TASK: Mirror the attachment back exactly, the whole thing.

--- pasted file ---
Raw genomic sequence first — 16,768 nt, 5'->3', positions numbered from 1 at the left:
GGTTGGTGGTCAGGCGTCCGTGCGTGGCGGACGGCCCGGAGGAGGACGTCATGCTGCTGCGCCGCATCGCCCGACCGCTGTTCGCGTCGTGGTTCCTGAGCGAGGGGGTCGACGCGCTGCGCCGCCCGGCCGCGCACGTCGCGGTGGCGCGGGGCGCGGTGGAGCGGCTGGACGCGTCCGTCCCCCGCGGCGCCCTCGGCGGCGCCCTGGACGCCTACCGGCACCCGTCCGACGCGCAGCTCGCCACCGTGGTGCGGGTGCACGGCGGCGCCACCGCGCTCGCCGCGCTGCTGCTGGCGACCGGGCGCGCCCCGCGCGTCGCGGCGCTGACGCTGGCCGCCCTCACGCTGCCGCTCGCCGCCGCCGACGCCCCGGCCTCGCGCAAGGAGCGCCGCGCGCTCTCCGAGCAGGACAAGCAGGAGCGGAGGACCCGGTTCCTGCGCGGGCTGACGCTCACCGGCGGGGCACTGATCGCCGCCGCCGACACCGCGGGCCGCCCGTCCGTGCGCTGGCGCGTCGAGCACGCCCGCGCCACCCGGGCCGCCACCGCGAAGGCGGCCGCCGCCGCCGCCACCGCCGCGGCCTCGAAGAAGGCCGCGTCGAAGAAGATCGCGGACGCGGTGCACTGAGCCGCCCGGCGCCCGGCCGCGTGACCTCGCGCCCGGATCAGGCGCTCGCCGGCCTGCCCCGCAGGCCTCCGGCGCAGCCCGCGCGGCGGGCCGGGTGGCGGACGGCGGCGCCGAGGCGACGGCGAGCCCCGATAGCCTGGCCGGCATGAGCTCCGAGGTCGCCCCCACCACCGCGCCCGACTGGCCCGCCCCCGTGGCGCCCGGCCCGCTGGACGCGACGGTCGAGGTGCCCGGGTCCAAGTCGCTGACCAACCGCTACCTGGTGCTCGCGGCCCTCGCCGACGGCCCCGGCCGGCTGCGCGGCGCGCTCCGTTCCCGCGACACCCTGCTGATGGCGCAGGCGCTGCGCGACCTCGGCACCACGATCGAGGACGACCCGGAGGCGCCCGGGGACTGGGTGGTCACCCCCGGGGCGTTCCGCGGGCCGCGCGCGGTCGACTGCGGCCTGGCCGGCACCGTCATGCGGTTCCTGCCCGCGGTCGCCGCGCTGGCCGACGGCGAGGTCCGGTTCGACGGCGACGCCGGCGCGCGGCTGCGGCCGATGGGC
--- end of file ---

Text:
Raw genomic sequence first — 16,768 nt, 5'->3', positions numbered from 1 at the left:
GGTTGGTGGTCAGGCGTCCGTGCGTGGCGGACGGCCCGGAGGAGGACGTCATGCTGCTGCGCCGCATCGCCCGACCGCTGTTCGCGTCGTGGTTCCTGAGCGAGGGGGTCGACGCGCTGCGCCGCCCGGCCGCGCACGTCGCGGTGGCGCGGGGCGCGGTGGAGCGGCTGGACGCGTCCGTCCCCCGCGGCGCCCTCGGCGGCGCCCTGGACGCCTACCGGCACCCGTCCGACGCGCAGCTCGCCACCGTGGTGCGGGTGCACGGCGGCGCCACCGCGCTCGCCGCGCTGCTGCTGGCGACCGGGCGCGCCCCGCGCGTCGCGGCGCTGACGCTGGCCGCCCTCACGCTGCCGCTCGCCGCCGCCGACGCCCCGGCCTCGCGCAAGGAGCGCCGCGCGCTCTCCGAGCAGGACAAGCAGGAGCGGAGGACCCGGTTCCTGCGCGGGCTGACGCTCACCGGCGGGGCACTGATCGCCGCCGCCGACACCGCGGGCCGCCCGTCCGTGCGCTGGCGCGTCGAGCACGCCCGCGCCACCCGGGCCGCCACCGCGAAGGCGGCCGCCGCCGCCGCCACCGCCGCGGCCTCGAAGAAGGCCGCGTCGAAGAAGATCGCGGACGCGGTGCACTGAGCCGCCCGGCGCCCGGCCGCGTGACCTCGCGCCCGGATCAGGCGCTCGCCGGCCTGCCCCGCAGGCCTCCGGCGCAGCCCGCGCGGCGGGCCGGGTGGCGGACGGCGGCGCCGAGGCGACGGCGAGCCCCGATAGCCTGGCCGGCATGAGCTCCGAGGTCGCCCCCACCACCGCGCCCGACTGGCCCGCCCCCGTGGCGCCCGGCCCGCTGGACGCGACGGTCGAGGTGCCCGGGTCCAAGTCGCTGACCAACCGCTACCTGGTGCTCGCGGCCCTCGCCGACGGCCCCGGCCGGCTGCGCGGCGCGCTCCGTTCCCGCGACACCCTGCTGATGGCGCAGGCGCTGCGCGACCTCGGCACCACGATCGAGGACGACCCGGAGGCGCCCGGGGACTGGGTGGTCACCCCCGGGGCGTTCCGCGGGCCGCGCGCGGTCGACTGCGGCCTGGCCGGCACCGTCATGCGGTTCCTGCCCGCGGTCGCCGCGCTGGCCGACGGCGAGGTCCGGTTCGACGGCGACGCCGGCGCGCGGCTGCGGCCGATGGGC